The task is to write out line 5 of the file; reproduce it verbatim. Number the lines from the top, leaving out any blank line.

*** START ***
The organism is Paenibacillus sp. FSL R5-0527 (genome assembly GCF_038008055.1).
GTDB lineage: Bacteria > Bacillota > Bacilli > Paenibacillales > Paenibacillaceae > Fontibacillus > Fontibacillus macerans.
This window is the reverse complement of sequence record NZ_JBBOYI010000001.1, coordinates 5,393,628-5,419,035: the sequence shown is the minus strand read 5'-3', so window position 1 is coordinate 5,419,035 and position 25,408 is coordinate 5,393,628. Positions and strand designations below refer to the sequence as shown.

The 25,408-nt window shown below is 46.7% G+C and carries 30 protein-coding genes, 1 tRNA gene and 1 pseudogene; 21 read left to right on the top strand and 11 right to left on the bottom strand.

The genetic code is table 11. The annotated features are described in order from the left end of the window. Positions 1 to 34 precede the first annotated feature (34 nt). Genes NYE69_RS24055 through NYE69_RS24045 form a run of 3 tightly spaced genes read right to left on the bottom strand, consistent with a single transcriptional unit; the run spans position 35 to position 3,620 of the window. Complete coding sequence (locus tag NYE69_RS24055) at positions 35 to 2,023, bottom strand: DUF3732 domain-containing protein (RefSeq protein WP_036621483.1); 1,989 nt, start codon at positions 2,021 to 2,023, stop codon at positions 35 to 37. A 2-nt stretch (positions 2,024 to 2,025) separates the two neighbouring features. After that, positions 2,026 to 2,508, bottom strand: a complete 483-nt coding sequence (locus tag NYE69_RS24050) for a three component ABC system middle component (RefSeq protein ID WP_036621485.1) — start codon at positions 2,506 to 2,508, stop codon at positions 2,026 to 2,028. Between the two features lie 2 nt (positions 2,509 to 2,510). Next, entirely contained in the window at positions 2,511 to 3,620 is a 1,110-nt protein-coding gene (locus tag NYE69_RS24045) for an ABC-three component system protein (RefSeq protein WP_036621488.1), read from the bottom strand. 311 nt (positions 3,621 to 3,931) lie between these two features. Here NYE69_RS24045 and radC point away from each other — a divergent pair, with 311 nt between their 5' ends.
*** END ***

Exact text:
The genetic code is table 11. The annotated features are described in order from the left end of the window. Positions 1 to 34 precede the first annotated feature (34 nt). Genes NYE69_RS24055 through NYE69_RS24045 form a run of 3 tightly spaced genes read right to left on the bottom strand, consistent with a single transcriptional unit; the run spans position 35 to position 3,620 of the window. Complete coding sequence (locus tag NYE69_RS24055) at positions 35 to 2,023, bottom strand: DUF3732 domain-containing protein (RefSeq protein WP_036621483.1); 1,989 nt, start codon at positions 2,021 to 2,023, stop codon at positions 35 to 37. A 2-nt stretch (positions 2,024 to 2,025) separates the two neighbouring features. After that, positions 2,026 to 2,508, bottom strand: a complete 483-nt coding sequence (locus tag NYE69_RS24050) for a three component ABC system middle component (RefSeq protein ID WP_036621485.1) — start codon at positions 2,506 to 2,508, stop codon at positions 2,026 to 2,028. Between the two features lie 2 nt (positions 2,509 to 2,510). Next, entirely contained in the window at positions 2,511 to 3,620 is a 1,110-nt protein-coding gene (locus tag NYE69_RS24045) for an ABC-three component system protein (RefSeq protein WP_036621488.1), read from the bottom strand. 311 nt (positions 3,621 to 3,931) lie between these two features. Here NYE69_RS24045 and radC point away from each other — a divergent pair, with 311 nt between their 5' ends.